It was January 6th, 2016. The news spread in my school as quickly as gossip does: Netflix was available in Hong Kong. It was 9am in the morning, and I quickly typed “netflix.com” into my browser to see if it was true.
Most people have heard of Netflix – a company that provides unlimited streaming services for various TV shows and movies for a monthly subscription fee. Until several weeks ago, Netflix was a service exclusive to those in select countries – the US, Canada, the UK ...
When Netflix unexpectedly went global, many expected it to completely revolutionise the TV and movie industry in many countries, including Hong Kong, introducing new competition into a sluggish, inefficient and often heavily criticised monopoly (in Hong Kong’s case, TVB). Many saw it as an ethical alternative for viewers to watch TV shows from other countries (often blocked from Hong Kong or released months later after their US premiere due to ‘geographical restrictions’) without having to download or stream them illegally.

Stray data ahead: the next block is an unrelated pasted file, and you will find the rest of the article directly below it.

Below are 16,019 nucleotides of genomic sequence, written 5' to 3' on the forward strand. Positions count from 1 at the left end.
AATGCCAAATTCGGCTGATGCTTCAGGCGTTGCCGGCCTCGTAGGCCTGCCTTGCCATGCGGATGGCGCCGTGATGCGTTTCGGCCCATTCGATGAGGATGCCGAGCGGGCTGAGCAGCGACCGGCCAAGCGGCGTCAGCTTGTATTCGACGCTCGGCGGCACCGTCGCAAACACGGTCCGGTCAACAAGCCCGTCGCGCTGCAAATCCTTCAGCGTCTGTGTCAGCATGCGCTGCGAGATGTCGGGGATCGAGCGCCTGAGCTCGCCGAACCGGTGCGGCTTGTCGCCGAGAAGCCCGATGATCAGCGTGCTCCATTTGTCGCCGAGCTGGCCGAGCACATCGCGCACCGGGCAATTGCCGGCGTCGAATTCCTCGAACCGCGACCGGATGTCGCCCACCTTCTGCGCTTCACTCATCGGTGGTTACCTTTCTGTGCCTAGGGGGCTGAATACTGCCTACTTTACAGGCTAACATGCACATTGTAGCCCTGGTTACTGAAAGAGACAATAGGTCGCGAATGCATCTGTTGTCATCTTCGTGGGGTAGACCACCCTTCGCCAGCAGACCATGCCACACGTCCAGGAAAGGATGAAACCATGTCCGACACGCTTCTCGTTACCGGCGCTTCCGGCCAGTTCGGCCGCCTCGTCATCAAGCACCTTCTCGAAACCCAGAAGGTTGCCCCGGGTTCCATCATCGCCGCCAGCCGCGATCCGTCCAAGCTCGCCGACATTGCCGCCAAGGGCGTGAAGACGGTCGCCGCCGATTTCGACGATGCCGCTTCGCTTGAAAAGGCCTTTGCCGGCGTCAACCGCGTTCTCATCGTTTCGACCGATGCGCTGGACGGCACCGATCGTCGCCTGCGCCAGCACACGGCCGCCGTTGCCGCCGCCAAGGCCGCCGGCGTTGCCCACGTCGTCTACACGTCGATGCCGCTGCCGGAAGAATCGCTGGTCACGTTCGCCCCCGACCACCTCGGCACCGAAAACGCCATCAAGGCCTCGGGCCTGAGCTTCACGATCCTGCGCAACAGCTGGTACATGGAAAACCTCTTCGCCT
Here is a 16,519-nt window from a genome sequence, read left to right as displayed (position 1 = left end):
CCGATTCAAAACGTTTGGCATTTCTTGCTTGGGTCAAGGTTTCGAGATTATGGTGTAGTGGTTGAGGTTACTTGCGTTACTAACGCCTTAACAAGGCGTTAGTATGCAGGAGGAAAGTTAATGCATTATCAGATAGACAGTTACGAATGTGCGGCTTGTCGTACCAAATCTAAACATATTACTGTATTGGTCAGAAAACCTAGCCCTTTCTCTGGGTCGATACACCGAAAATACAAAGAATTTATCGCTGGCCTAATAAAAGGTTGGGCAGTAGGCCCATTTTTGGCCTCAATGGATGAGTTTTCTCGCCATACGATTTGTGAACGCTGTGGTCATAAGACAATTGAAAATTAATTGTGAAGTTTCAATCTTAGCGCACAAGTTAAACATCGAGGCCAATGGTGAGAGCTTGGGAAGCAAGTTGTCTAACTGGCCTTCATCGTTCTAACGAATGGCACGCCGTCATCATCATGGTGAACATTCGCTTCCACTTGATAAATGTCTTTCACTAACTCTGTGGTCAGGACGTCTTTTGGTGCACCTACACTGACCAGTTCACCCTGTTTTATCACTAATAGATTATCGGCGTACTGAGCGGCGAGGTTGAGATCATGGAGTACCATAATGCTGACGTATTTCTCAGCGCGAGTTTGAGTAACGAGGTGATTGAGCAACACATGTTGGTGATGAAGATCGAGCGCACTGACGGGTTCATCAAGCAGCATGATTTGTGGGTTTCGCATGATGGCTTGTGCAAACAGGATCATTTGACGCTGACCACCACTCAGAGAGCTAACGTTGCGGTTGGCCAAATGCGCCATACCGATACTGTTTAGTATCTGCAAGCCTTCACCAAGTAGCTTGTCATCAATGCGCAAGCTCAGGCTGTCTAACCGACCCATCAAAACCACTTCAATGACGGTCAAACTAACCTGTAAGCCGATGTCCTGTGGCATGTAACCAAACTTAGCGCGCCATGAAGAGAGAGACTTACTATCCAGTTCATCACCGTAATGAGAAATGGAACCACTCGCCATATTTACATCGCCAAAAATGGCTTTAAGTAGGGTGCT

I, for one, was extremely excited when Netflix arrived. But I don’t think it is an industry game-changer, or at least in Hong Kong, and here’s why.
Netflix is still plagued with geographical restrictions. After signing up for a trial subscription I was disappointed to find that my favourite TV shows – Grey’s Anatomy, Suits, Friends – were still unavailable. In fact, according to Netflixable, the Netflix in the United States has over 7,000 titles available, whereas the number for Hong Kong is floating around the hundreds. There is an extremely limited selection.
When the majority of the population speaks Cantonese as their first language, Netflix, as a platform that predominantly features English shows, is unlikely to break through into the market. It is likely to only cater for the small segment of the population that frequently enjoys foreign TV shows. Although it has tried to diversify, providing shows that are popular with the Asian market – anime, for example – it is unlikely to achieve universal appeal.